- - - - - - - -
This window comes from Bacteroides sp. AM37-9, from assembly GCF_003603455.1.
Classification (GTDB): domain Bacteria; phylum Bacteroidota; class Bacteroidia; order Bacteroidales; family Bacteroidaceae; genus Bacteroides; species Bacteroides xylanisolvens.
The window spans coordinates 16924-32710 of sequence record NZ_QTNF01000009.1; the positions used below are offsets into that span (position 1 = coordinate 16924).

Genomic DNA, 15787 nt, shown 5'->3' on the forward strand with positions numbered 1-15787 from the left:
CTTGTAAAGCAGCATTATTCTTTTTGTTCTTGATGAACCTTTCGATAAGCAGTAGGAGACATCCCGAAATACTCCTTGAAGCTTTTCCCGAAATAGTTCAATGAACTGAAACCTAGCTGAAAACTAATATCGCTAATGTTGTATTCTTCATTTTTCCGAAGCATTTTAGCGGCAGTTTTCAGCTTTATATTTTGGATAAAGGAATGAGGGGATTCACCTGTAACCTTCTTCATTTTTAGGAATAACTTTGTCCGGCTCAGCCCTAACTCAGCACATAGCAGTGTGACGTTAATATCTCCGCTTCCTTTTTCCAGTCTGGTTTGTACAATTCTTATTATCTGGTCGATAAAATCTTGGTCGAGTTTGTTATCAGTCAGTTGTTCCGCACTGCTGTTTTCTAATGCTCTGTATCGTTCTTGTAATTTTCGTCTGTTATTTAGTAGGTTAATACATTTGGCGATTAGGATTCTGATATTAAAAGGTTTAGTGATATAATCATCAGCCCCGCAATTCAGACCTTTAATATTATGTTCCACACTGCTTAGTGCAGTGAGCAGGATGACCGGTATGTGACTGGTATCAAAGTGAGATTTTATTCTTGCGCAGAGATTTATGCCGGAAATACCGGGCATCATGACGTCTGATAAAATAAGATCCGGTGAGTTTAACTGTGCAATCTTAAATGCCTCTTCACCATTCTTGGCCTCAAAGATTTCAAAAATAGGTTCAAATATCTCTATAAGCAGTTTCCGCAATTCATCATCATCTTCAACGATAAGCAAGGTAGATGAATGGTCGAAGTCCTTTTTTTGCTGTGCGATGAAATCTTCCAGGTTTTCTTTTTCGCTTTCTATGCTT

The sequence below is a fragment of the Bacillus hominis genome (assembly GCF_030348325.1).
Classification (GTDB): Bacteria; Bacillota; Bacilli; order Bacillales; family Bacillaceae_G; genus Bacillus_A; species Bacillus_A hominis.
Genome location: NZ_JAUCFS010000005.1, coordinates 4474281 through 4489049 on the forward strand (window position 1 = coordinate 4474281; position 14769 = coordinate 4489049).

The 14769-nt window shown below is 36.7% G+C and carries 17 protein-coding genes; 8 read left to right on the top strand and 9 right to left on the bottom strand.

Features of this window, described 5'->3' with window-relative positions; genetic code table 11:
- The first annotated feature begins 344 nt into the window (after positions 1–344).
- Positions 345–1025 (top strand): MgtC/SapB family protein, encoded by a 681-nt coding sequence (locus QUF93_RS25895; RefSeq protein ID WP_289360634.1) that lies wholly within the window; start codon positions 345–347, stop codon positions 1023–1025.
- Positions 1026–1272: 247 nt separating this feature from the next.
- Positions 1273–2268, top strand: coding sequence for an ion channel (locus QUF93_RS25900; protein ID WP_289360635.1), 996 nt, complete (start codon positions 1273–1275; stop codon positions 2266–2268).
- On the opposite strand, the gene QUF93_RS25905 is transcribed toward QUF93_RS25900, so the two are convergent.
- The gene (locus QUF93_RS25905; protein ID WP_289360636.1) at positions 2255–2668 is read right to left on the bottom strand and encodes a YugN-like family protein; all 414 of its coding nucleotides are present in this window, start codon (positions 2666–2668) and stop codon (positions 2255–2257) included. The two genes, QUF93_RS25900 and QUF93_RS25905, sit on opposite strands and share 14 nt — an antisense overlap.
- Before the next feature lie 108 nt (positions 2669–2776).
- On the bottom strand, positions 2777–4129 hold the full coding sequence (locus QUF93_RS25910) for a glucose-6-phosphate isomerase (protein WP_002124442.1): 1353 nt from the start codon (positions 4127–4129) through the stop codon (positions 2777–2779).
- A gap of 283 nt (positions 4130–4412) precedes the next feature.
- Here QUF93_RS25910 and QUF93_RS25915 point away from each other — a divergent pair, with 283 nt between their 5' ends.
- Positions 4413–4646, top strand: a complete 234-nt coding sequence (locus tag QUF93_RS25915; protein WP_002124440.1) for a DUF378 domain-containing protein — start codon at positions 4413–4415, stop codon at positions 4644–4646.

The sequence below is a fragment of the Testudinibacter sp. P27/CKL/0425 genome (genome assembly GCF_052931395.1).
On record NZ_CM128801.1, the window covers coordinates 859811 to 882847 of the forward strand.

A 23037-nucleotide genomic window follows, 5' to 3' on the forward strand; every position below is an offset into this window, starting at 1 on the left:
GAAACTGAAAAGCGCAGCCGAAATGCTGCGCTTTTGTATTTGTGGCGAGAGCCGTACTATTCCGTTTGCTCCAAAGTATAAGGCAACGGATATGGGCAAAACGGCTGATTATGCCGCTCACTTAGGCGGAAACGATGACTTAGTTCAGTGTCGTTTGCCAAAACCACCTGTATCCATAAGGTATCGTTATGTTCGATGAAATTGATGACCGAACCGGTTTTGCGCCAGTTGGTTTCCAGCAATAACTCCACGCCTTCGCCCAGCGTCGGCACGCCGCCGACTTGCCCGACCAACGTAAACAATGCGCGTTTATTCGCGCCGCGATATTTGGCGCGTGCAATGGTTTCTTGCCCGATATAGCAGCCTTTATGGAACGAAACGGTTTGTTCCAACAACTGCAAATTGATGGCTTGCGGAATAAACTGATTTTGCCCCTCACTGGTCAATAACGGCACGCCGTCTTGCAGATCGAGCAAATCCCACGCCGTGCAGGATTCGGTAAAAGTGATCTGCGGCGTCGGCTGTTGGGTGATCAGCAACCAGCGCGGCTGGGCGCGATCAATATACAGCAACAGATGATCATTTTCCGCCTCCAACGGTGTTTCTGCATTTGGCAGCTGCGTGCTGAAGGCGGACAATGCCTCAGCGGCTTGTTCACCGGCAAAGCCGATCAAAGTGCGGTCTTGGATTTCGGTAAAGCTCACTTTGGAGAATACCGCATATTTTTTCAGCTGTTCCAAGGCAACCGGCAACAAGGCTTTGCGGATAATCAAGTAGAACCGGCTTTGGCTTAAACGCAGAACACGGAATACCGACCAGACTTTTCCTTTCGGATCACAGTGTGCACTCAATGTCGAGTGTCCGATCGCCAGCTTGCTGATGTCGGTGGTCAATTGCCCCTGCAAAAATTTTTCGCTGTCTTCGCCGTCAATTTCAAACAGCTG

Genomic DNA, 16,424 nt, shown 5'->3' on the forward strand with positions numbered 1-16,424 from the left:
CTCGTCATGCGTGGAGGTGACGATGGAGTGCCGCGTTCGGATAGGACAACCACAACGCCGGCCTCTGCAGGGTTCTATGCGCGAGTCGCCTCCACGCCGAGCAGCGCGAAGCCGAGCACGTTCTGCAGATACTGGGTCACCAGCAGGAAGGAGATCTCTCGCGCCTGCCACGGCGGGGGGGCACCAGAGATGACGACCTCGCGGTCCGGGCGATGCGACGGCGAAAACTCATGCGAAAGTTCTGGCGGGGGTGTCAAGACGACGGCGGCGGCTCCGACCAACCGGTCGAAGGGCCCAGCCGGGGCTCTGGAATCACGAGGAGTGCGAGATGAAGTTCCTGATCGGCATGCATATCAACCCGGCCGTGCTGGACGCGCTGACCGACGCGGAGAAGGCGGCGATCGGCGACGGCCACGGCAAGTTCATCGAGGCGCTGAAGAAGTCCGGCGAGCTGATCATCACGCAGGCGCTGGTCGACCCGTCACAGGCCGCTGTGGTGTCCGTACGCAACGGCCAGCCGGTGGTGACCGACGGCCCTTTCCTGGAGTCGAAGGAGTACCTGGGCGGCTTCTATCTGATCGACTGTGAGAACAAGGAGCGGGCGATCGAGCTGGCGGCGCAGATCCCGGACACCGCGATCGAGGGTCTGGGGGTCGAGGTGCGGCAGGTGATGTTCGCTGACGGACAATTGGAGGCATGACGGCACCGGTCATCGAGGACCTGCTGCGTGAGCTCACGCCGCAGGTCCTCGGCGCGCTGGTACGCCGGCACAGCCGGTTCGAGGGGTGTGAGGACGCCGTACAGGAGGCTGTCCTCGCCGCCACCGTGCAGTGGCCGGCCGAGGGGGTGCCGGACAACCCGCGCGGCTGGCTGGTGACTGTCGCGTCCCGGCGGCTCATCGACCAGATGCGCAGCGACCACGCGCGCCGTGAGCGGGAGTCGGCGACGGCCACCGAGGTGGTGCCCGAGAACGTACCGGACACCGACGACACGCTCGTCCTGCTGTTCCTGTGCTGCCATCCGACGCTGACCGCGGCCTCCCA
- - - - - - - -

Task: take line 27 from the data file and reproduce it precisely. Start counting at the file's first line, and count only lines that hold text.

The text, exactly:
CTCGTCATGCGTGGAGGTGACGATGGAGTGCCGCGTTCGGATAGGACAACCACAACGCCGGCCTCTGCAGGGTTCTATGCGCGAGTCGCCTCCACGCCGAGCAGCGCGAAGCCGAGCACGTTCTGCAGATACTGGGTCACCAGCAGGAAGGAGATCTCTCGCGCCTGCCACGGCGGGGGGGCACCAGAGATGACGACCTCGCGGTCCGGGCGATGCGACGGCGAAAACTCATGCGAAAGTTCTGGCGGGGGTGTCAAGACGACGGCGGCGGCTCCGACCAACCGGTCGAAGGGCCCAGCCGGGGCTCTGGAATCACGAGGAGTGCGAGATGAAGTTCCTGATCGGCATGCATATCAACCCGGCCGTGCTGGACGCGCTGACCGACGCGGAGAAGGCGGCGATCGGCGACGGCCACGGCAAGTTCATCGAGGCGCTGAAGAAGTCCGGCGAGCTGATCATCACGCAGGCGCTGGTCGACCCGTCACAGGCCGCTGTGGTGTCCGTACGCAACGGCCAGCCGGTGGTGACCGACGGCCCTTTCCTGGAGTCGAAGGAGTACCTGGGCGGCTTCTATCTGATCGACTGTGAGAACAAGGAGCGGGCGATCGAGCTGGCGGCGCAGATCCCGGACACCGCGATCGAGGGTCTGGGGGTCGAGGTGCGGCAGGTGATGTTCGCTGACGGACAATTGGAGGCATGACGGCACCGGTCATCGAGGACCTGCTGCGTGAGCTCACGCCGCAGGTCCTCGGCGCGCTGGTACGCCGGCACAGCCGGTTCGAGGGGTGTGAGGACGCCGTACAGGAGGCTGTCCTCGCCGCCACCGTGCAGTGGCCGGCCGAGGGGGTGCCGGACAACCCGCGCGGCTGGCTGGTGACTGTCGCGTCCCGGCGGCTCATCGACCAGATGCGCAGCGACCACGCGCGCCGTGAGCGGGAGTCGGCGACGGCCACCGAGGTGGTGCCCGAGAACGTACCGGACACCGACGACACGCTCGTCCTGCTGTTCCTGTGCTGCCATCCGACGCTGACCGCGGCCTCCCA